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SQL Server 2008 requires unique non-clustered indexes created on a partition to include the partition field in the index definition.

I'm wondering why.

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Short answer:

If the clustering key would not be part of the key set then the index uniqueness across all partitions could not be guaranteed.

The long story:

The only way to guarantee uniqueness is by enforcing uniqueness via a B-Tree structure. With a B-Tree is really easy to enforce uniqueness, since any key has a deterministic logical position in the B-Tree (between its left neighbor, that is smaller key, and the right neighbor, which is a larger key). Since each key value can be inserted in a single position in the tree then uniqueness is easy to guarantee: simply check during insert if the position is already occupied by an existing row.

With partitioning uniqueness across all partitions is trickier, since there are many B-Tree structures involved (one for each partition). Each can guarantee uniqueness, within a partition, but together they cannot guarantee global uniqueness across all partitions: a key in partition X may also appear in partition Y. Therefore, in order to preserve the semantics of 'unique index', the clustering column must be part of the key. This way each key value deterministically bound to a specific partition: a key cannot appear in partition X and Y because the partitioning column is part of the key, therefore the key can belong to exactly partition X or Y.

@MarkStoreySmith asked: So why doesn't SQL Server check for uniqueness by navigating each of the B-tree structures, acquiring range locks where the value being tested is not present, and holding until each B-tree has been traversed? Seeking each B-Tree would be a performance hog (think 15,000 partitions to be checked at each insert). And also the locking complications (hopping from one B-Tree to the next) are significant, with huge potential for deadlocks.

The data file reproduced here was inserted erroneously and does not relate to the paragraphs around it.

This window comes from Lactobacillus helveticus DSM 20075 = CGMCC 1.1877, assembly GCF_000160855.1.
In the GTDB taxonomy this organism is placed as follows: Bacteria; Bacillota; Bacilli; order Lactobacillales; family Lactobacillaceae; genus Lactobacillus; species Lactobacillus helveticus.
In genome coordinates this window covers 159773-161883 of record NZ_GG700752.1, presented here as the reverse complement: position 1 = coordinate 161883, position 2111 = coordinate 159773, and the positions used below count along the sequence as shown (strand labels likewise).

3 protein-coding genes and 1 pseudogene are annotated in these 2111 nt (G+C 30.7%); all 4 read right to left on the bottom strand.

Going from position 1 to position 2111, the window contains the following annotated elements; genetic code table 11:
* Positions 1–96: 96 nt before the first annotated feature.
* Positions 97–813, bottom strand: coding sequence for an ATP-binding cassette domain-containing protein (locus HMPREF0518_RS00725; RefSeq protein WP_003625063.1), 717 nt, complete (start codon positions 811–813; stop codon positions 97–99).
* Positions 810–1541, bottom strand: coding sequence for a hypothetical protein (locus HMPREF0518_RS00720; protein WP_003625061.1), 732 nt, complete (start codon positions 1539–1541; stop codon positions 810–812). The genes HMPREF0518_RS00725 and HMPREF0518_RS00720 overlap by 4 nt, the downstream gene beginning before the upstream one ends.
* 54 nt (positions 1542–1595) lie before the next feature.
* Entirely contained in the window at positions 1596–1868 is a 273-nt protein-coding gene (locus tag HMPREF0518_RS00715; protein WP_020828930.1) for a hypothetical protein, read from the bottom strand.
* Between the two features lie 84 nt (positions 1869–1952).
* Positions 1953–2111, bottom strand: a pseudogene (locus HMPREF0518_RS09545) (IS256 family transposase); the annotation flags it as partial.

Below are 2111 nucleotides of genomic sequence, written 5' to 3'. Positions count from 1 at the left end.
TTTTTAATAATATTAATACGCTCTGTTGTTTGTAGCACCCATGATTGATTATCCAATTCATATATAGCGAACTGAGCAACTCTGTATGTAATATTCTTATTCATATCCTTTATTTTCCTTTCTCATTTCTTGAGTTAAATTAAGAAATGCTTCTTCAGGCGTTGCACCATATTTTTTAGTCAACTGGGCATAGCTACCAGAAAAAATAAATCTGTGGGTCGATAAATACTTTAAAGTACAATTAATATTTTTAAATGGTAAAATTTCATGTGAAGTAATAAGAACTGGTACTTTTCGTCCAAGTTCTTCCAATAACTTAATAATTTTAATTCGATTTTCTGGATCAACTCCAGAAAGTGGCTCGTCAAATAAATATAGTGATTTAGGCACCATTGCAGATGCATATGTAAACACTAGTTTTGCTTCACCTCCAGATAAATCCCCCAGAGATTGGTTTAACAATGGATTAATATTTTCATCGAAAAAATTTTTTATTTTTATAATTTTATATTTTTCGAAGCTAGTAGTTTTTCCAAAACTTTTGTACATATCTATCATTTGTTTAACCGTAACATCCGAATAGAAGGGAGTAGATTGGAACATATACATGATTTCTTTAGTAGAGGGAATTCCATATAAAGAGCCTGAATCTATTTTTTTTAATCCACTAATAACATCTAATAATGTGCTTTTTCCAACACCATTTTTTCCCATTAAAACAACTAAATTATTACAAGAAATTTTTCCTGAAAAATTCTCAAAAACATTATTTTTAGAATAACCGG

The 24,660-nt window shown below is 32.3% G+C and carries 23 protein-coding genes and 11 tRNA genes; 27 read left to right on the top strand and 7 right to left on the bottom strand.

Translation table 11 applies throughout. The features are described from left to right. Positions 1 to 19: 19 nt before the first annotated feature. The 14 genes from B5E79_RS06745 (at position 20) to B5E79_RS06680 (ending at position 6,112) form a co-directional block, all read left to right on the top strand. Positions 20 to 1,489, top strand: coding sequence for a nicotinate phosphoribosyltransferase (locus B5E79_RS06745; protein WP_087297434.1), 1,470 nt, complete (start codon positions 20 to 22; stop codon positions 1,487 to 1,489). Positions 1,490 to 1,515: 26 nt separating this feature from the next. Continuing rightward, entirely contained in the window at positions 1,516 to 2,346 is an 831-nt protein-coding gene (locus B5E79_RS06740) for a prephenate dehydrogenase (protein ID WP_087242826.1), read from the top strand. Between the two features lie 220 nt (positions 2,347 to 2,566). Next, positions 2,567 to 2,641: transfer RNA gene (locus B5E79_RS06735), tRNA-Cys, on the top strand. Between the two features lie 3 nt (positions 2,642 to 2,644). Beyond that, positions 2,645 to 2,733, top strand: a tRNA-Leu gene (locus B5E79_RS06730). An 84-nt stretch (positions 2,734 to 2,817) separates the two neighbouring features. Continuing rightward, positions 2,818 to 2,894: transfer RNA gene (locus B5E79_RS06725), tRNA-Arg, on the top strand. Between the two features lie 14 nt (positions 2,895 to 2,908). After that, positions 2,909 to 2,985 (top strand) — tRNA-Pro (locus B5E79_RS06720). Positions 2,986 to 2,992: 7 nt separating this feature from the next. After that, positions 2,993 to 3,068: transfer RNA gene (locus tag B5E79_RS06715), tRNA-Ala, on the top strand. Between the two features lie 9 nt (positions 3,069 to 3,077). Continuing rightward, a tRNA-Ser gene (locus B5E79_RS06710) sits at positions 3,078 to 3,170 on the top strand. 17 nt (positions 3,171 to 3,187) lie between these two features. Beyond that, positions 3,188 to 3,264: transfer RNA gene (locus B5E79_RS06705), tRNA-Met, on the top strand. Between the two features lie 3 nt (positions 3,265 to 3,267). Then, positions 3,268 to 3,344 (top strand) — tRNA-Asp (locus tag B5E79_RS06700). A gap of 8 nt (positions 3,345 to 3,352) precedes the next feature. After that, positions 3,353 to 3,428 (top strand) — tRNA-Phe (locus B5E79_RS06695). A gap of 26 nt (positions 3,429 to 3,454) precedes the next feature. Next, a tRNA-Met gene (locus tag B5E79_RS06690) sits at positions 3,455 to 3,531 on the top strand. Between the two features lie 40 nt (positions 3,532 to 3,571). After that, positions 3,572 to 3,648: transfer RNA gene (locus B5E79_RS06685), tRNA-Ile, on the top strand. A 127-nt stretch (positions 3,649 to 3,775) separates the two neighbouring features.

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Thus, "since there are many B-Tree structures involved..." is the real culprit in my opinion. If I want a unique index without the partitioned field then I shouldn't be forced to include the partitioned field. – bmk Oct 12 '11 at 20:21
@bmk: then create a non-partitioned unique index :) I understand that there is no perfect solution (good-bye fast partition switch!), but this is (one of) the price you pay when you choose partitioning. Is not a free lunch, and the 'price' is actually significantly larger than most realize. And, as you see, the price may actually percolate all the way to the data model (primary key must include partitioning column), which has huge implications on the ORM layer etc etc etc. I always recommend careful consideration when considering partitioning. – Remus Rusanu Oct 13 '11 at 0:14

you can create the non-clustered index to align the partition or not.

if you create the align partition index, in SQL Server 2005, the partition filed is actual the last filed in the index leaf page, although not in the create statements. I verified this by running 'dbcc page'.

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Sorry, not sure I understand what you're explaining. – bmk Sep 19 '11 at 19:17

That could be simply because the index needs to be aligned with the partitions, as the index itself needs to be partitioned (i.e stored in separate locations on the drive). If the index is not aligned there will be cross partition pointers.

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